Early ART Can Restore Immune Systems of HIV-Positive Infants

ART treatment results in higher CD4+ T-cell frequency, lower cellular activation, and higher proportions of naive T-cells.

A recent study found antiretroviral therapy (ART) conducted on infants born with HIV can successfully restore and reconstruct their immune systems.

The study found that by initiating ART early on, immune systems could preserve an expansion of naive T-cells, which allows for immune systems to return to a “normal” state.

With frequently missing data on HIV-positive infants, it makes it difficult for researchers to conduct immunological studies. Although blood samples are routinely taken to monitor their health and responses to treatment, it is hard to collect large volumes of blood for studies.

Furthermore, infants can miss visits because of caregivers who are unable to get them to a central location where samples are taken.

"Despite the best efforts of pediatricians and pediatric nurses, insufficient samples and missed visits have been the norm for pediatric studies in developing countries," said researcher Luis J. Montaner, DVM. "Loss of data lead to loss of statistical power, so it's extremely important to develop methods that allow us to analyze data sets where data are randomly missing."

In order to overcome missing data for these patients, researchers took 2 approaches: the Multiple Imputation method, which uses observed values and different imputation to fill in the gaps and make sure no other changes are made to the data. They also used the Bayesian model to create 5000 alternatives of the dataset, based on observed data.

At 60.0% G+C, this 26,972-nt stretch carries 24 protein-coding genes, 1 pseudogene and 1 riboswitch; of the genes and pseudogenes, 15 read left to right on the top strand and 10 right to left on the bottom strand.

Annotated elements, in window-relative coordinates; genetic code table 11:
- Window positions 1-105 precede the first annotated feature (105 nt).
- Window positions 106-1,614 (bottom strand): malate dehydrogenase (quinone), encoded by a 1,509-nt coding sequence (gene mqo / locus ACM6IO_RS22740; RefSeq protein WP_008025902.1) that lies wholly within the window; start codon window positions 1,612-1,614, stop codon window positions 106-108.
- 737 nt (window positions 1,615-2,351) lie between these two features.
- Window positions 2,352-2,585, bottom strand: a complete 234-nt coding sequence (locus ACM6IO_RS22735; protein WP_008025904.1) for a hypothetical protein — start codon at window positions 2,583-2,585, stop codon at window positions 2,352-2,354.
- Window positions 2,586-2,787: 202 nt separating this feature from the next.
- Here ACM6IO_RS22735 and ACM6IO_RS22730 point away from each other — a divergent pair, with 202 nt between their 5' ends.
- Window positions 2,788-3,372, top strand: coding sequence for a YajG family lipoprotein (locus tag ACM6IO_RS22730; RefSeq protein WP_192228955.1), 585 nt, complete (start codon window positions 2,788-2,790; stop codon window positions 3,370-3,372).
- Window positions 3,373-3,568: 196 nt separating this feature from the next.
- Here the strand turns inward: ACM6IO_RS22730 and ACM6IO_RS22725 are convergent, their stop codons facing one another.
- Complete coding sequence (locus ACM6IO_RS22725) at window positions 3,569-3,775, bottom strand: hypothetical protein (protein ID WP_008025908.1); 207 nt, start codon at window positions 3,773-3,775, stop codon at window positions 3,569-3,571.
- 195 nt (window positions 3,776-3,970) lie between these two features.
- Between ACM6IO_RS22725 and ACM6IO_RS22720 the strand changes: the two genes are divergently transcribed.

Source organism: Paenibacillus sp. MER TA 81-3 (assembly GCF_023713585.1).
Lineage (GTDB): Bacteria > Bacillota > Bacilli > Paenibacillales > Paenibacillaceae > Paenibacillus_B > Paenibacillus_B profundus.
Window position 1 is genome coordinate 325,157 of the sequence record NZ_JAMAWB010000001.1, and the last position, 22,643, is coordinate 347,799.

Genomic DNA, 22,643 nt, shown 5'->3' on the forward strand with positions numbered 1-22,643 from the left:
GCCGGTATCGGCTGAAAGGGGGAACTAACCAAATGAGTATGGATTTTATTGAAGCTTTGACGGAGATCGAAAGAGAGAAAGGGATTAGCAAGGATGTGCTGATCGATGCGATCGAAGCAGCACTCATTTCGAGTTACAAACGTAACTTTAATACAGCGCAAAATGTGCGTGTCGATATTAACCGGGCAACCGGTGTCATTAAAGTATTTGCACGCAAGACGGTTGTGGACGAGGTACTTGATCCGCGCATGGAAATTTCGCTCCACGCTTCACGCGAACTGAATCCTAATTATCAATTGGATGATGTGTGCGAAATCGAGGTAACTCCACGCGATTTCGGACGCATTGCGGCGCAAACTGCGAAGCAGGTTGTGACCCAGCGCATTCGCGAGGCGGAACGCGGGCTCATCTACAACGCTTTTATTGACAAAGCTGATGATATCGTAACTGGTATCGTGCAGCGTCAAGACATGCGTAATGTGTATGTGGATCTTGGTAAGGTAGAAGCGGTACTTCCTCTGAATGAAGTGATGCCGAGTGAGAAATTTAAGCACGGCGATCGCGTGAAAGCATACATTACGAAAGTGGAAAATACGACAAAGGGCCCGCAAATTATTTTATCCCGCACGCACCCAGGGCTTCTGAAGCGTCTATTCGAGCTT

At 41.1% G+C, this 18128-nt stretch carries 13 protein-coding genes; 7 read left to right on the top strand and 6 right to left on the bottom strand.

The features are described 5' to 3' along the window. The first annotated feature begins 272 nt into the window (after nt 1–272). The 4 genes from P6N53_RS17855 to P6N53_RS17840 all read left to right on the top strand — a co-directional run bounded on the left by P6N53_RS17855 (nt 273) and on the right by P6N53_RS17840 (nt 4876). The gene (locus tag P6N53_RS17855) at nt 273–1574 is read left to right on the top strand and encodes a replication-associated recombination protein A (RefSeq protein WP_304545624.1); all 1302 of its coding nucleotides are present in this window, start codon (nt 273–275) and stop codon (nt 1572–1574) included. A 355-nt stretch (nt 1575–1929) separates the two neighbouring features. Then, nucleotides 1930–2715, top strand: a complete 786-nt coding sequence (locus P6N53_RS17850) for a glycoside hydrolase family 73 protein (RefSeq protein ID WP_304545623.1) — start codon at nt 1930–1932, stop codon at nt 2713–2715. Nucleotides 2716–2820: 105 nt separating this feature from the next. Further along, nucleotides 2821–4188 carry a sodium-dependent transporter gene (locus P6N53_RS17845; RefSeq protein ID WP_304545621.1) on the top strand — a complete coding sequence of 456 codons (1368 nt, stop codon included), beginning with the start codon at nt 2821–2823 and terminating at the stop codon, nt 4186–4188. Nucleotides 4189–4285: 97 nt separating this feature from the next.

These methods would be used to fix previous methods that have intrinsic issues, such as being unable to anticipate change over time and artificially reducing standard error.

The study took 66 HIV positive or seronegative infants born from HIV-infected mothers. They enrolled these patients into a trial called Children with HIV Early Antiretroviral Therapy (CHER). Every 6 months blood samples were taken and the patients received randomized ART either as soon as they were enrolled in the trial or when their CD4+T-cell count dropped below 20%.

The results of the study, published in PLOS ONE, showed that infants born with HIV can experience immunodefiency that could potentially lead to death or immune cell levels that are permanently offset when they do not receive ART. Researchers also found the infants had low levels of naïve CD4+ T-cells and other immune effectors.

By using the statistical methods, researchers found that early ART treatment results in higher CD4+ T-cell frequency, lower cellular activation, and higher proportions of naïve T-cells.

"Our study offers a field-based proof of concept that certain type of data missingness can be tolerated without affecting the integrity of a study," Montaner said. "We hope this will encourage other scientists to target hard-to-reach populations, particularly in resource-constrained settings."